Endometriosis is a condition where tissue grows outside of the uterus and in other areas of the pelvis, such as the ovaries and pelvic walls, causing uncomfortable side effects, like extreme pelvic pain, irregular menstrual bleeding, and pain during intercourse. Although an estimated 10% of women in childbearing age are diagnosed with endometriosis, there are still many misconceptions out there.
Test your knowledge of endometriosis by using the flashcards below, and see if you can ace the Endometriosis Pop Quiz by decoding fact from fiction.
Endometriosis is a rare condition.
MYTH: Endometriosis is actually fairly common, but often undiagnosed. Endometriosis symptoms are often dismissed as part of a typical period, with most women waiting an estimated seven years before a proper diagnosis. Up to 10% of women may have endometriosis, and it can also affect transgender men, even if on testosterone treatment.
Endometriosis is just a really bad period.
MYTH: Endometriosis is a pelvic disorder that can impact your health. The most common symptoms of endometriosis include pain with periods, pain with sex or bowel movements, and irregular bleeding. While many women are told that these are “normal” period symptoms, extreme pain or other persistent bothersome symptoms like these can indicate an underlying condition like endometriosis. They should be evaluated by a gynecologist.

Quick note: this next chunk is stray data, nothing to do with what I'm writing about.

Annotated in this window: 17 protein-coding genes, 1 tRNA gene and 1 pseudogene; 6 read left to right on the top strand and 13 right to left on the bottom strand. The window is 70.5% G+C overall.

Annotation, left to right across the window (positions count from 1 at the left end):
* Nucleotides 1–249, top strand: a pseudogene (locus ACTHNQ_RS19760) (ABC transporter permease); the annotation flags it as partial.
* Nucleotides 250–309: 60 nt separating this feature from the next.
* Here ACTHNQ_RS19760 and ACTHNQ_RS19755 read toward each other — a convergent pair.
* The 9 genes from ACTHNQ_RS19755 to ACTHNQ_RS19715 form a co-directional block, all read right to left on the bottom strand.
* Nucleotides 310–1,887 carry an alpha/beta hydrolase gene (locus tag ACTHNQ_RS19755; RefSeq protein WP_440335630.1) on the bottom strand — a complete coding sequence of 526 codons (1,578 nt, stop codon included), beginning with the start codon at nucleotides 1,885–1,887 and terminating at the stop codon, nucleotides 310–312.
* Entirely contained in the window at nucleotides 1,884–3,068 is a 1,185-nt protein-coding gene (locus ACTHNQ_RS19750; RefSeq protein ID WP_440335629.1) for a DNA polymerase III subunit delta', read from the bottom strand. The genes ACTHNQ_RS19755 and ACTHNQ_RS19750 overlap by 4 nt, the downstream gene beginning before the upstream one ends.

Endometriosis can affect your chances of getting pregnant.
FACT: Endometriosis can cause infertility. In fact, almost 50% of women experiencing infertility may have endometriosis. Endometriosis can generate an inflammatory response, causing problematic scar tissue.
Endometriosis can't be fixed.
MYTH: Surgery can help alleviate symptoms. Endometriosis is a treatable condition, with diagnosis made by laparoscopic surgery. Laparoscopic surgery is a minimally invasive option that uses a small camera to determine if endometrial lesions are present and allows the surgeon to safely remove any visible endometriosis. There are also a variety of treatment options that can help endometriosis symptoms, including birth control, progesterone IUDs or anti-inflammatory medications.
If you suspect you may have endometriosis, talk to your Axia Women’s Health provider who can assess your symptoms and work with you to develop a proper plan for treatment, if needed.
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